My 52 year old husband was diagnosed with a right frontoparietal GBM in June 2012. It's comforting to know all the other GBM carers are experiencing the same challenges as our family...as sad as they are!
My best wishes are extended to everyone who has the misfortune of needing this site.
How is your husband going? And, how are you coping?
This terrible cancer can be so debilitating on all who are involved. It's a hard fight and it's not fair.
I'm here if you need to vent or check in on the "what to expect" front.
We are in the final stages, after almost 4 years, my man has fought a hard battle, he turns 52 next week. Way too young!
I hope that you may find comfort/answers/support here with others who are also caring for GBM partners. It has been 17 months since my husband was diagnosed, he is now back at work after his 2nd craniotomy/radiation and doing chemo. I do not know how he does it, but I believe it is his way of not 'thinking' about cancer. Live day by day as cliched as that may be.
Hold on to hope and keep thinking you are here together for the long term. Stats are just stats you and your partner are individuals and biological systems are unpredictable!!! Even if it is a bit Pollyannaish it worked to help the journey for us.
We are 6 years 8 months down and who knows what the future may hold.
We live in the tropics too. We travel to Brisbane for treatment which adds to the challenge of trying to lead a normal life. We now spend half our time in Brisbane - our son's there - and half our time here by the beach.
We had to desert our year 12 child last year! She managed to do well and is on a gap year.
We have another year 12 child this year. I only hope my husband survives till the end of the year.
As far as hope goes, I'm a hopeful realist. I have friends who have lost parents to GBM, and a colleague died also.
I discovered this site when my husband was first diagnosed. There was another very active froup of GBM carers. As I followed their plight, I understood the reality of this diagnosis...
I tried to return to work after radiotherapy, but we always had to make emergency dashes back to Brisbane. Recurrence, second craniotomy, cystic build up post op, uncontrollable seizures....
Suffice to say, I've taken leave from work. We had to cancel our planned month in Europe (we booked it 2 weeks prior to his diagnosis) once the seizures started. It was stressful enough trying to get him down to Brisbane. It would have been waaaay to scary to go overseas.
On Good Friday we ended up in hospital - my husband coukdn't walk. He has gout! Wonderful side effect from steroid induced fat tummy I guess.
I wish you all the best on this rocky journey.
It helps when you can take time from work, although I'm sure the loss of funds provides a different kind of stress.
I'm still working and today I had a mini meltdown. 1 whole month on 2 hours sleep a day and no rest from work or cancer! Oh I feel so selfish but yet I know that I can't do everything, all the time.
Be kind to yourself. I'm thinking of you both.
The gout was in his left foot. When he woke, his foot was swollen to double the size of the other. It was hot and red. It was also so painful that he couldn't put any weight on it at all. It's a little better now. The treatment is steroids anyway and he's currently taking 2mg daily with no view to reduce further. (Each time we've tried, he's run into trouble.)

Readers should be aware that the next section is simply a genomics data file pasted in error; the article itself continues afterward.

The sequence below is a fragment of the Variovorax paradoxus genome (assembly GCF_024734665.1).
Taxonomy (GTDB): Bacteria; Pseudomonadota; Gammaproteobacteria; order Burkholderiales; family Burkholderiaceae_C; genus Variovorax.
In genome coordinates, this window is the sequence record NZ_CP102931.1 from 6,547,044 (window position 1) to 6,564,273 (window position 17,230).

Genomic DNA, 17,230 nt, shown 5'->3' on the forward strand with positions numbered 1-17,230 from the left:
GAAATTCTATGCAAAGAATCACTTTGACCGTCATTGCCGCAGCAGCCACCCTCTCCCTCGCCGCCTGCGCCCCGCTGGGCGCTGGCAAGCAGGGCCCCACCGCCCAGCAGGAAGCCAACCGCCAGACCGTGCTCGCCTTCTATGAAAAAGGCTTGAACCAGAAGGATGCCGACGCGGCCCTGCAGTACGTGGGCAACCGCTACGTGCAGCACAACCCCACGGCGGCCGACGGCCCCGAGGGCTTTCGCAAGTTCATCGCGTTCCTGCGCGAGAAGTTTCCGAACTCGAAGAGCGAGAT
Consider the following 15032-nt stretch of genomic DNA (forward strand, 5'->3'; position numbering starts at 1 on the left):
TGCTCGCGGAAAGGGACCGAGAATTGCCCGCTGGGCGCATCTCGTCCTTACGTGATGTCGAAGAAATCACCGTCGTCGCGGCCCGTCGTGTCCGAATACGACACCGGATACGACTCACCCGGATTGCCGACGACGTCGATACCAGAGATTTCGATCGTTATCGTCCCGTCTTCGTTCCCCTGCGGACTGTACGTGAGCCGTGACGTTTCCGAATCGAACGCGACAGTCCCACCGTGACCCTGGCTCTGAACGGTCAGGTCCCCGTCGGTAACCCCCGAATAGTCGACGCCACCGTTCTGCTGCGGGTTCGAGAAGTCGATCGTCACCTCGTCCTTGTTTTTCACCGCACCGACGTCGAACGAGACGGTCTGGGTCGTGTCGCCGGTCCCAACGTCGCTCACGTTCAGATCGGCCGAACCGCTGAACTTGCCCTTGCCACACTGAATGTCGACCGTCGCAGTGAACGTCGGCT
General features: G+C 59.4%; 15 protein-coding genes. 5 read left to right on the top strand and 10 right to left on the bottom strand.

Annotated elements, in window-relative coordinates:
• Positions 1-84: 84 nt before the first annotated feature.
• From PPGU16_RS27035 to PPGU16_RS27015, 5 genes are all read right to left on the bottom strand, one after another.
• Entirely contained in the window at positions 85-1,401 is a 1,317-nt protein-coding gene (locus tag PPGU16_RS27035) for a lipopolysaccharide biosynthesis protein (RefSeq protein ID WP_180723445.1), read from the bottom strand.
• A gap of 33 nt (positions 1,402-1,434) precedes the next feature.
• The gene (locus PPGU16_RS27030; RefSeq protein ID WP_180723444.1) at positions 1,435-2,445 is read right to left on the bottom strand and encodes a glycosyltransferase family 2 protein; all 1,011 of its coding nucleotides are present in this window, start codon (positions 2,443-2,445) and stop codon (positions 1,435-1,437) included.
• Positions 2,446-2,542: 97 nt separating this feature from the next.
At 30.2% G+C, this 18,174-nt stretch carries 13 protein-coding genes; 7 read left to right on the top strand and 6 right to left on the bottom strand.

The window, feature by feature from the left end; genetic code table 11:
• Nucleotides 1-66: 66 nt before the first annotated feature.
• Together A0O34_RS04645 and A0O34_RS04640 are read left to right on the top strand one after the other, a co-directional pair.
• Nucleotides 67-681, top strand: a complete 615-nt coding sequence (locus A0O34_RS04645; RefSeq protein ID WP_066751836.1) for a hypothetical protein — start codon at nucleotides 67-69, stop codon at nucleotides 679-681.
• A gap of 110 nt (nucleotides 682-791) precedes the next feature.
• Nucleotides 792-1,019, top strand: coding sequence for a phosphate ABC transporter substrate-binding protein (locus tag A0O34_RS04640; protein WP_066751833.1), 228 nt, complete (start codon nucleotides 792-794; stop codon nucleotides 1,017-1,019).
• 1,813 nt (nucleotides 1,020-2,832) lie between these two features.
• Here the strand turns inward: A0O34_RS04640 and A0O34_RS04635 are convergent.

We see the team in 2 weeks and it'll be good to know what they have to say...
Paracetamol helped my husband's pain. Along with the knowledge it was the result of a bone problem as opposed to a brain one!!
Well done for working still! On the one hand, I do a lot of sitting round and I feel like I'm wasting time. On the other hand, I hear the clock ticking... Our team never spoke about life span but I can't help thinking about it...When my husband was significantly physically affected, I had to break my life into 60 second periods. I'd say to myself "Well, that was a GOOD minute". That was my strategy for surviving those scary times. The worse thing for me is knowing that another crisis is looming. We just don't when.......
I hope your husband is able to feel more comfortable.
I have found our medical team to avoid being too specific on the prognosis/life expectancy subject. The reason for this is: they don't know. GBM is such an unpredictable disease and everyone's aspect of it is individual
. Sure, there are some common reactions and of all the experiences I've researched here and overseas what I know to be true is we have no choice but to keep fighting and truly attempt to live moment by moment. GBM is still an extremely rare variety of cancer. So much is unknown. My husband believes they'll never cure it, just prolong life and preserve quality as they get better at understanding it and the medicines that work with it.
A radio oncologist recently responded to my question like this: this disease must be so frustrating for you who have to work with it, how do you approach this frustration on a personal level? ' We just move on to the next one unfortunately".
Anticipatory grief is wasteful energy. Try using your energy to care for yourself and extract moments that you want to remember.
Take care, you're in my thoughts,
Cancer Council NSW would like to acknowledge the traditional custodians of the land on which we live and work.We would also like to pay respect to elders past and present and extend that respect to all other Aboriginal people.